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Last season, Justin Steele asserted himself as one of the Cubs’ top of the rotation starters. In his first start of 2023, he picked up right where he left off.
Using a two-pitch mix of four-seam fastballs and sliders against the Brewers on Saturday, Steele kept Milwaukee batters almost completely off balance. Typically best when attacking with his fastball, Steele leaned more heavily on his breaking pitch – of his 84 pitches, he threw 45 sliders, 36 fastballs, and just three other pitches that weren’t one of those two.
That pitch mix was effective. Steele kept the Brewers scoreless for six innings, striking out 8 while allowing just four baserunners. He walked Mike Brosseau on four pitches to start the game, something Steele chalked up to first game jitters, but limited Milwaukee to three hits otherwise.
“It’s a hell of a start to build on,” catcher Tucker Barnhart said.
Steele struggled to locate his fastball early on; it took until the tenth batter of the game for him to get a called strike on his four-seamer. That’s where the slider helped. He had a 38% whiff rate with his breaking pitch.
Take a look at a couple of examples:
Both to left-handed batter Rowdy Tellez, but once tailing away from him, and once on the inner side of the strike zone. Adbert Alzolay joked with Steele in the locker room after Saturday’s game that Tellez would be having nightmares that night about facing Steele’s slider.
“As far as lefties, I used to hit as well, and I know how being a left-handed hitter how hard it is to hit a left-handed pitcher,” Steele said. “So if you can throw some good breaking balls towards a lefty, I know it’s really hard to stay in there and go with it the other way.”
This is a positive sign of growth for Steele, who took a step forward with his fastball in 2022, benefiting from advice he got from Jon Lester. Steele is often likened to the former Cubs pitcher, and it was early last year when Lester texted a tip to manager David Ross after watching Steele pitch on TV. His advice was to attack on the inside against righties with his four-seam fastball, and Steele used that to help him step into a front-end rotation spot in 2022.
A start like Saturday’s is important because it shows Steele growing even further. When that bread-and-butter pitch wasn’t working early on, he used the slider – manipulating its shape at times that made it look almost like a curveball – so effectively that Brewers hitters weren’t able to sit on it. Typically, when a pitcher struggles with his primary pitch, that’s a recipe for a bad (and short) outing. Not so for Steele.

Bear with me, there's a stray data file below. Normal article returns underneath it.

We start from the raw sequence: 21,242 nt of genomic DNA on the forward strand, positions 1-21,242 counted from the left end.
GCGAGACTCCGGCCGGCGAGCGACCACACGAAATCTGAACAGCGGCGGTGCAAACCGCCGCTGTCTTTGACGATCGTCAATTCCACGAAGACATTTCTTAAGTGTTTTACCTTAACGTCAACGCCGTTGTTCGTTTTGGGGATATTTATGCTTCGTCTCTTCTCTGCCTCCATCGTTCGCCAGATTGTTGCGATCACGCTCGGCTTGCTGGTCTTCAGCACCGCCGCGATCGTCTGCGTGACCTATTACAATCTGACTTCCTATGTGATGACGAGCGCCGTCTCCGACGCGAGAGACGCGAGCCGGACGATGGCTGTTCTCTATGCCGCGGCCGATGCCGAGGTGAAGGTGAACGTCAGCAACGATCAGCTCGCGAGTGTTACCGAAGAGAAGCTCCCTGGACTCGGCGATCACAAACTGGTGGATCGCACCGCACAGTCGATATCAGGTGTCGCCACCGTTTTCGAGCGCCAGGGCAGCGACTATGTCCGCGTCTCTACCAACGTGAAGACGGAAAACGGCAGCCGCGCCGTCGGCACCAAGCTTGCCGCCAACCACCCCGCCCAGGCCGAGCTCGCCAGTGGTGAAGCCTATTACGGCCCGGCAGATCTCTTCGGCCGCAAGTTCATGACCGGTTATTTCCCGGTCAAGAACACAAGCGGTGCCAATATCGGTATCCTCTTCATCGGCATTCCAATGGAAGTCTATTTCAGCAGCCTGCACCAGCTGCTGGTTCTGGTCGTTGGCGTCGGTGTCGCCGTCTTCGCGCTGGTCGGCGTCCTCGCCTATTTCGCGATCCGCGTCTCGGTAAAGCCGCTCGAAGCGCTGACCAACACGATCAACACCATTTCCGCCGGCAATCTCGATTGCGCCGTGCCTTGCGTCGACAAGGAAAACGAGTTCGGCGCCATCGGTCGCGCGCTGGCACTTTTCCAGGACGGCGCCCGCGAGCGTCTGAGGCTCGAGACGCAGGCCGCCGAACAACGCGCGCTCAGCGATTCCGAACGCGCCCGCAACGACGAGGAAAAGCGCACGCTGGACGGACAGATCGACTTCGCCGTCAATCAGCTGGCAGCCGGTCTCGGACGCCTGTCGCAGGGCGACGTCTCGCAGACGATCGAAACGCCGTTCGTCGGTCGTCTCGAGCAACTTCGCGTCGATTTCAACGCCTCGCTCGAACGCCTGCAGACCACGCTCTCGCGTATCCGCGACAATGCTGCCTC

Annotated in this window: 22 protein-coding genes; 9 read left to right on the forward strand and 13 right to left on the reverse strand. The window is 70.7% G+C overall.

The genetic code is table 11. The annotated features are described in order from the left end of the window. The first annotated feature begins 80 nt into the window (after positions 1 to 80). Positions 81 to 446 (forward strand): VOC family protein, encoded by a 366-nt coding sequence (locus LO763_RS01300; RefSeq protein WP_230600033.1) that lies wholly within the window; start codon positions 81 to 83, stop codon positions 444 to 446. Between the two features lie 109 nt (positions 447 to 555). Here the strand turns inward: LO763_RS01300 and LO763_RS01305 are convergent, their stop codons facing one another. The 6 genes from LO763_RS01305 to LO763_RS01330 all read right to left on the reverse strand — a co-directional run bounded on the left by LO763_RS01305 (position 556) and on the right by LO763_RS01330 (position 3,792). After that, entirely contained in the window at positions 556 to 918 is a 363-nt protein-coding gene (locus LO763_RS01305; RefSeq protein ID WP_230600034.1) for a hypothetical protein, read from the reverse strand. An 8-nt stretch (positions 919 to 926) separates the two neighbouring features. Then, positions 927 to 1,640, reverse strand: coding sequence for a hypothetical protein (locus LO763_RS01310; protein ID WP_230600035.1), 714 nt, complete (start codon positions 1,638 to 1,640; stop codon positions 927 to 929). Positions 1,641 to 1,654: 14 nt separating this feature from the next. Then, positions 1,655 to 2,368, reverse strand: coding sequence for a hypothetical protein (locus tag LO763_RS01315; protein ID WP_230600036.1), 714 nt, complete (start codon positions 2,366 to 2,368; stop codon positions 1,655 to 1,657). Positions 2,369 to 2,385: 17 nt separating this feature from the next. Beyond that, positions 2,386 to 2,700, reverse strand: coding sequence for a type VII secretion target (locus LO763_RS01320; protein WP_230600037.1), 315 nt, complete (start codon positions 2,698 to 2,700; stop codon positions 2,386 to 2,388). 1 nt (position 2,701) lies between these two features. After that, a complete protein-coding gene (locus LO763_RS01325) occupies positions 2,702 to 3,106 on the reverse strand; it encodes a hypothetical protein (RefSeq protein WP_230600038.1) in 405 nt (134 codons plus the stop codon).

“His ability to throw for strikes and throw for chase, and throw enough backup sliders to catch the edges is awesome,” Barnhart said. “It makes him extremely difficult on a hitter. It’s a unique mix because you wouldn’t typically throw a bunch of down and in sliders to right-handed hitters or down and in fastballs to right handed hitters without having some damage every once in a while, but that’s where his stuff works so well.”
Steele was aided some by dazzling defense at shortstop by Dansby Swanson, who added three more hits Saturday, giving him six hits in his first two games after going 5-for-41 in spring training.
But Miles Mastrobuoni, who came in as a defensive replacement in right field for Trey Mancini, couldn’t make a needed defensive play in the eighth inning that contributed to the Brewers’ three runs in that frame. Cubs reliever Javier Assad tossed a brilliant seventh inning, but he gave up a hit and a walk to start the eighth, and that ended a 16-inning scoreless streak against the Brewers through the first two games. The Cubs went on to lose, 3-1, scoring only on Ian Happ’s sixth-inning home run.
That doesn’t negate how well Steele pitched, and through the course of a full season, there will be games like Saturday’s, where one or two misplays can prove very costly. The important thing for the Cubs going forward is the outing Steele had.
He was masterful because of how well he used his fastball and breaking pitch, especially the latter when his four-seam wasn’t hitting the zone early. Steele said he has always felt comfortable going fastball/breaking pitch heavy, going back to his days in the minors. And as a burgeoning top-tier starter in the majors, it’s the way he throws those two pitches that’s making him so successful.
“There’s some deception in there, stuff we can’t measure, and then the late movement with the cut on his fastball that rides in,” Ross said. “Guys see it and it just gets off the barrel, whether it’s in and they cheat in and pull it foul.”
Building his confidence in those two pitches will be important for Steele as he goes forward this season. And even more so, being able to adjust from his usual mix when one pitch isn’t finding the right spot.
“The key to success is to continue to know your strengths and hone in on your strengths and value those really highly,” Ross said. “But the more you have other weapons or different sides of the plate that you can execute, things he did really well at times last year – where that backdoor cutter or the two-seamer away, or breaking out the changeup in situations where it calls for it.”
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